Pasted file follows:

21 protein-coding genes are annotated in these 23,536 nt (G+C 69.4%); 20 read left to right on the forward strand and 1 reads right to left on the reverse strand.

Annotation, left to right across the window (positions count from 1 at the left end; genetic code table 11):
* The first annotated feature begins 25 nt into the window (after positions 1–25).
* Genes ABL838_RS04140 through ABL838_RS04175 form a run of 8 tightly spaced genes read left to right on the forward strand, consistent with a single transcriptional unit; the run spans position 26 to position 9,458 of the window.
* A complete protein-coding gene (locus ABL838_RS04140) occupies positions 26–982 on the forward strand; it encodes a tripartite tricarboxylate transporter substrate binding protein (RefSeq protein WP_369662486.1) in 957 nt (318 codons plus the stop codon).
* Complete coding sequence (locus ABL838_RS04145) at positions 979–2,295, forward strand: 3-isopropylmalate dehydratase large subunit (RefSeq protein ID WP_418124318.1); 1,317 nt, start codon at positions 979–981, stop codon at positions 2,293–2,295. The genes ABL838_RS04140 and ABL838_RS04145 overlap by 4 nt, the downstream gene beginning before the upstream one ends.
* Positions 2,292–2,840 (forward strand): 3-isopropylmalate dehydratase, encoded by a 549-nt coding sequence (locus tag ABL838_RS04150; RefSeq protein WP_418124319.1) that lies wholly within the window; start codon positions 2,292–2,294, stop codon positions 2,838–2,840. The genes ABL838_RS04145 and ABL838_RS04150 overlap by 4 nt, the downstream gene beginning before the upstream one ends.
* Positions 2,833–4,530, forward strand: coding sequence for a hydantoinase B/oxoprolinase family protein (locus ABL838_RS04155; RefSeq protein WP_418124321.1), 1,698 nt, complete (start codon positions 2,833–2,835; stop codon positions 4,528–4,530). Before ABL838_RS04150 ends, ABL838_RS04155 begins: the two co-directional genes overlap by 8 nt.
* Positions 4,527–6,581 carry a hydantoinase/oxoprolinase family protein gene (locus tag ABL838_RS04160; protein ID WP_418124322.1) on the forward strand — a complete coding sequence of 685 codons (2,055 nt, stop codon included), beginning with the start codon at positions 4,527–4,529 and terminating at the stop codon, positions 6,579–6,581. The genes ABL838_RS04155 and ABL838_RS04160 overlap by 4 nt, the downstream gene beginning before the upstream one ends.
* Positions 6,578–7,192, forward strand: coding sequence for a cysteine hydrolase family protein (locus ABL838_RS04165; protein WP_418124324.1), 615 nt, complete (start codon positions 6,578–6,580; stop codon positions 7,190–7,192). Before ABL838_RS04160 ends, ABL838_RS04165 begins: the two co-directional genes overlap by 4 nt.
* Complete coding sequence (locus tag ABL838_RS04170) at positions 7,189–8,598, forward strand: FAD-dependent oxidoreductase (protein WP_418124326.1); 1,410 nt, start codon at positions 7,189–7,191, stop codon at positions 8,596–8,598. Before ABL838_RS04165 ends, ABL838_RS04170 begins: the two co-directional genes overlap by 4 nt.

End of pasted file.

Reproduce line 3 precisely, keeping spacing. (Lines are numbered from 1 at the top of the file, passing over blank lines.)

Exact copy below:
* The first annotated feature begins 25 nt into the window (after positions 1–25).